In what is the first quarantine for a lot of us below the age of 30, the COVID-19 pandemic has practically brought the running world as we know it, to a stand-still – and never before has the need for practical productivity tips and tricks, been this high. As teams all over the globe try to fight this virus and more enthusiastic martyrs gather to chant, hoping that the virus “goes” away soon, the only thing we know for certain so far is this: we could be confined to the (dis)comforts of our homes, for a while.
And yet, there has never been a time where we’ve had a greater itch to “get things done” as most millennials call it. This is why we put together a few tips that you can use to boost up your productivity – no matter which corner of the world you are working or learning from. So, without further ado, here we go:
1. Engage in Active Learning (or working)
While a lot has been said and written about the benefits of actively engaging in your learning process, much of it we find – is focused on learning in a classroom. When studying at home, make the most of the time and effort you dedicate to your learning by being mindful of what you are doing, giving it your absolute focus with as few distractions as possible and most importantly, never losing sight of the purpose of your continued learning from home.
An easy way to ensure that your learning is active and effective, includes asking yourself specific questions at the different stages of your learning. Some examples of such questions include –
Questions to ask yourself before you study:
● What am I about to learn?
● What do I already know about this subject?
● Is there anything about this subject that I have had to seek help with in the past?
Questions to ask yourself while you study:
● What does this explain to me?
● How much have I understood what I have just learned?
● Can I paraphrase it in my own words to explain this to someone else?
● Are there any key words or ideas that I need to write down or mark? Why are these words and ideas important?
Questions to ask yourself after you study:
● What did I take away from this study session?
● Is there any additional research or information that I need to gather to understand something better?
● What do I need to review or learn next time? Is there something I can do better, the next time I study this subject?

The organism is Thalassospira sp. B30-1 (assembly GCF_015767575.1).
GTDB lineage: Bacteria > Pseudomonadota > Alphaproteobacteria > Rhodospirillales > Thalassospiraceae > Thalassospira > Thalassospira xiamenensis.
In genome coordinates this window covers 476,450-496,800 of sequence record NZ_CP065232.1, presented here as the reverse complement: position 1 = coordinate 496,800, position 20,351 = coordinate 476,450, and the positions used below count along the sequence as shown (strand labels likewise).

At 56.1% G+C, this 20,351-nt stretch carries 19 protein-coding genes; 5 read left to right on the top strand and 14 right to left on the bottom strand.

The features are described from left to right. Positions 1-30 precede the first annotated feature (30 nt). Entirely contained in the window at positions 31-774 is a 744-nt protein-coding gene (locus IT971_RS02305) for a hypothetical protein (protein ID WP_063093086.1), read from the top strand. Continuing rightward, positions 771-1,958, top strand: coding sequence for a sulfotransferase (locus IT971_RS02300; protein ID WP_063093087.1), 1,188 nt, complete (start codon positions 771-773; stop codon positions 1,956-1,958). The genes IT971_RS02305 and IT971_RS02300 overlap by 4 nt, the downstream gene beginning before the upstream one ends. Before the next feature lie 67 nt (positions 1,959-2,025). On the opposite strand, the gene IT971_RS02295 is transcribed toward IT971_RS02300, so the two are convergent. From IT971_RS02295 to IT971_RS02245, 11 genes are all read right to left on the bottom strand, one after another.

● When will I revisit what I have just learnt?
2. Find the Discipline to Regulate your Periods of Work and Rest
Oh no! We used the “D” word!
While most of our parents might use this word more in talking to us than our own names, we hate to admit that they might be onto something. Although no one expects you to have an inflexible, strict or unforgiving regimen in your daily activities, it does help to chart out how much of work you have pending, the amount of time available and thereby, the periods of work and rest you will have to put yourself through, to meet your goals. Whether it is about finishing half a chapter a day or revising all three chapters that you are going to be tested on in the upcoming assessment, planning ahead and sticking to that plan as best as you can – may seem like an uphill journey with no support now – but we promise you, you will thank us we pushed you to do it, soon enough.
Looking for some ways to easily chalk out your periods of work / rest? We suggest using the alarm / clock utility on your phone / learning device to remind you of the time you have allocated to learning or rest as the case may be. Just as most schools have a bell ring to signal the end of a period, your alarm clock is your best friend if you wish to learn (or work) efficiently from home!
3. Mind what you Eat
To many of us, staying at home is that one excuse we need to subconsciously get into “Let me snack however much I please” mode. While there is no harm in indulging yourself from time to time, in this phase of the #quarantine, the obvious decline in physical activity when combined with unhealthy eating habits, could make you lethargic without your knowledge. At the other end of the spectrum, not eating enough or a grumbling stomach could turn into your single most annoying distraction when you sit down to study.
Essentially, all we’re trying to say is – be mindful of what you eat, eat as healthy and clean as you can, prepare snacks and brain fuel for breaks in advance and you should be able to breeze through your study time.
4. Make the most of your Community
One of the worst side-effects of not being physically around the people you are used to being around on a daily basis – is that undeniable sudden pang of loneliness. Trust, we know what we mean when we say that learning can be a little draining – especially when you have to do it all by yourself, even though you have virtual classes, assignments and more. Well, here is where we recommend tapping into the community of your closest friends and family – and taking their support, virtually!
Not sure what we meant? Allow us to explain.
While social distancing is a necessary measure for our health and hygiene at this point, being lonely is not. Above and beyond the virtual classes and learning tools, gather a few of your closest friends and classmates and use tools such as the GSuite to help each other study. Form a buddy system, check in on each other virtually in your breaks, share notes, research and resources and help cheer each other on in your learning from home – and we promise you, it’s a win for everyone!
Do you have some tips and tricks that work for you while you’re studying from home? Share them with us and we’ll help you share them with the world! We look forward to hearing from you.